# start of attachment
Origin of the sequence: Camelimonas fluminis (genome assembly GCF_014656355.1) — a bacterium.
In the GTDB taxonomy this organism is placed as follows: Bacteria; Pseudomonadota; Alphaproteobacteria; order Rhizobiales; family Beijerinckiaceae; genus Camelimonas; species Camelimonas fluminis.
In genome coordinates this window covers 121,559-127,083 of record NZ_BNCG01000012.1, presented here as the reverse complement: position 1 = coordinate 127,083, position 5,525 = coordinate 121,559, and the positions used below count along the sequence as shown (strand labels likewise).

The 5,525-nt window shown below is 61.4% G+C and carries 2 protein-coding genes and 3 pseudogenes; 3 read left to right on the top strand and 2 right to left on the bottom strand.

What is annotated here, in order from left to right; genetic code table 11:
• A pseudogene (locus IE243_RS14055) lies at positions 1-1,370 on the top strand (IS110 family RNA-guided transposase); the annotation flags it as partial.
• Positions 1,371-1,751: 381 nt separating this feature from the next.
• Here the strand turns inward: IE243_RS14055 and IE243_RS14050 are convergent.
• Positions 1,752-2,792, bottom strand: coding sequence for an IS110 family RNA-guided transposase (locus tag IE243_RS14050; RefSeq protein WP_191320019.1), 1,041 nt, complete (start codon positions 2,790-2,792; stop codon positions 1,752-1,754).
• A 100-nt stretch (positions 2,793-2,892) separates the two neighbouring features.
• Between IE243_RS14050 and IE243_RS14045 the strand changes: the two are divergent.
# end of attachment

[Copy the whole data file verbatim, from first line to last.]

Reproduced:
Origin of the sequence: Camelimonas fluminis (genome assembly GCF_014656355.1) — a bacterium.
In the GTDB taxonomy this organism is placed as follows: Bacteria; Pseudomonadota; Alphaproteobacteria; order Rhizobiales; family Beijerinckiaceae; genus Camelimonas; species Camelimonas fluminis.
In genome coordinates this window covers 121,559-127,083 of record NZ_BNCG01000012.1, presented here as the reverse complement: position 1 = coordinate 127,083, position 5,525 = coordinate 121,559, and the positions used below count along the sequence as shown (strand labels likewise).

The 5,525-nt window shown below is 61.4% G+C and carries 2 protein-coding genes and 3 pseudogenes; 3 read left to right on the top strand and 2 right to left on the bottom strand.

What is annotated here, in order from left to right; genetic code table 11:
• A pseudogene (locus IE243_RS14055) lies at positions 1-1,370 on the top strand (IS110 family RNA-guided transposase); the annotation flags it as partial.
• Positions 1,371-1,751: 381 nt separating this feature from the next.
• Here the strand turns inward: IE243_RS14055 and IE243_RS14050 are convergent.
• Positions 1,752-2,792, bottom strand: coding sequence for an IS110 family RNA-guided transposase (locus tag IE243_RS14050; RefSeq protein WP_191320019.1), 1,041 nt, complete (start codon positions 2,790-2,792; stop codon positions 1,752-1,754).
• A 100-nt stretch (positions 2,793-2,892) separates the two neighbouring features.
• Between IE243_RS14050 and IE243_RS14045 the strand changes: the two are divergent.